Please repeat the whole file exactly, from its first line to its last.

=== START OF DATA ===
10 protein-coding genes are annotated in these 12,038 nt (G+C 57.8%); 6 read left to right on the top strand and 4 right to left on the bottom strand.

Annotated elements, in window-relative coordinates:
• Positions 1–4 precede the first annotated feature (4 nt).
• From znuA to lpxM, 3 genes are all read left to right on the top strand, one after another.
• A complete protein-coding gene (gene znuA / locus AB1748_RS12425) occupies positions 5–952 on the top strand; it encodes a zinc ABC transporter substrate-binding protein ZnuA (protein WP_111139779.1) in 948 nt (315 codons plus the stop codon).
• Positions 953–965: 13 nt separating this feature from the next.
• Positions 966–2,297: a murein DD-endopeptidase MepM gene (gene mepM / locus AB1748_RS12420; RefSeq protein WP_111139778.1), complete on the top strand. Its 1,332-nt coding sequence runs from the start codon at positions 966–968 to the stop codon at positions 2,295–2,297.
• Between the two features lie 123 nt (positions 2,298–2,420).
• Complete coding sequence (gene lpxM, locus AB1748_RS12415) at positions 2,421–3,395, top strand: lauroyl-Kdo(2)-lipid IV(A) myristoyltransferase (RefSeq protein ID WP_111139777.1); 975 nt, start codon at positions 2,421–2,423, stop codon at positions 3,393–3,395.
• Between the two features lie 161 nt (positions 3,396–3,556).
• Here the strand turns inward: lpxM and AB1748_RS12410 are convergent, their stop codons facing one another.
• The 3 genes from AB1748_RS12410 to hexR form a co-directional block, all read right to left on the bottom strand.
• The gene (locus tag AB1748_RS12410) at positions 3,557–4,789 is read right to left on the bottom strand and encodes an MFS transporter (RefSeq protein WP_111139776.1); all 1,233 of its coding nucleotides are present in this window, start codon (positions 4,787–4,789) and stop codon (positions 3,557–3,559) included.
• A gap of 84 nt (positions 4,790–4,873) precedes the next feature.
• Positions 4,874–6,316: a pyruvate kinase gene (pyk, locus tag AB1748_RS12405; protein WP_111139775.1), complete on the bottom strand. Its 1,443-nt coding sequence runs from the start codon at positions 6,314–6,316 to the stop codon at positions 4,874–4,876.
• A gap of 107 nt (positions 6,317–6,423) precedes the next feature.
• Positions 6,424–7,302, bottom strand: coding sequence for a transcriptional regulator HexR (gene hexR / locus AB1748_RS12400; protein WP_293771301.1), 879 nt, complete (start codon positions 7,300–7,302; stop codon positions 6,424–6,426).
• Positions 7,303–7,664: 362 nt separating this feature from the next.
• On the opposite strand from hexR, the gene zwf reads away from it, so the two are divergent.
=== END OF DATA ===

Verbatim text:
10 protein-coding genes are annotated in these 12,038 nt (G+C 57.8%); 6 read left to right on the top strand and 4 right to left on the bottom strand.

Annotated elements, in window-relative coordinates:
• Positions 1–4 precede the first annotated feature (4 nt).
• From znuA to lpxM, 3 genes are all read left to right on the top strand, one after another.
• A complete protein-coding gene (gene znuA / locus AB1748_RS12425) occupies positions 5–952 on the top strand; it encodes a zinc ABC transporter substrate-binding protein ZnuA (protein WP_111139779.1) in 948 nt (315 codons plus the stop codon).
• Positions 953–965: 13 nt separating this feature from the next.
• Positions 966–2,297: a murein DD-endopeptidase MepM gene (gene mepM / locus AB1748_RS12420; RefSeq protein WP_111139778.1), complete on the top strand. Its 1,332-nt coding sequence runs from the start codon at positions 966–968 to the stop codon at positions 2,295–2,297.
• Between the two features lie 123 nt (positions 2,298–2,420).
• Complete coding sequence (gene lpxM, locus AB1748_RS12415) at positions 2,421–3,395, top strand: lauroyl-Kdo(2)-lipid IV(A) myristoyltransferase (RefSeq protein ID WP_111139777.1); 975 nt, start codon at positions 2,421–2,423, stop codon at positions 3,393–3,395.
• Between the two features lie 161 nt (positions 3,396–3,556).
• Here the strand turns inward: lpxM and AB1748_RS12410 are convergent, their stop codons facing one another.
• The 3 genes from AB1748_RS12410 to hexR form a co-directional block, all read right to left on the bottom strand.
• The gene (locus tag AB1748_RS12410) at positions 3,557–4,789 is read right to left on the bottom strand and encodes an MFS transporter (RefSeq protein WP_111139776.1); all 1,233 of its coding nucleotides are present in this window, start codon (positions 4,787–4,789) and stop codon (positions 3,557–3,559) included.
• A gap of 84 nt (positions 4,790–4,873) precedes the next feature.
• Positions 4,874–6,316: a pyruvate kinase gene (pyk, locus tag AB1748_RS12405; protein WP_111139775.1), complete on the bottom strand. Its 1,443-nt coding sequence runs from the start codon at positions 6,314–6,316 to the stop codon at positions 4,874–4,876.
• A gap of 107 nt (positions 6,317–6,423) precedes the next feature.
• Positions 6,424–7,302, bottom strand: coding sequence for a transcriptional regulator HexR (gene hexR / locus AB1748_RS12400; protein WP_293771301.1), 879 nt, complete (start codon positions 7,300–7,302; stop codon positions 6,424–6,426).
• Positions 7,303–7,664: 362 nt separating this feature from the next.
• On the opposite strand from hexR, the gene zwf reads away from it, so the two are divergent.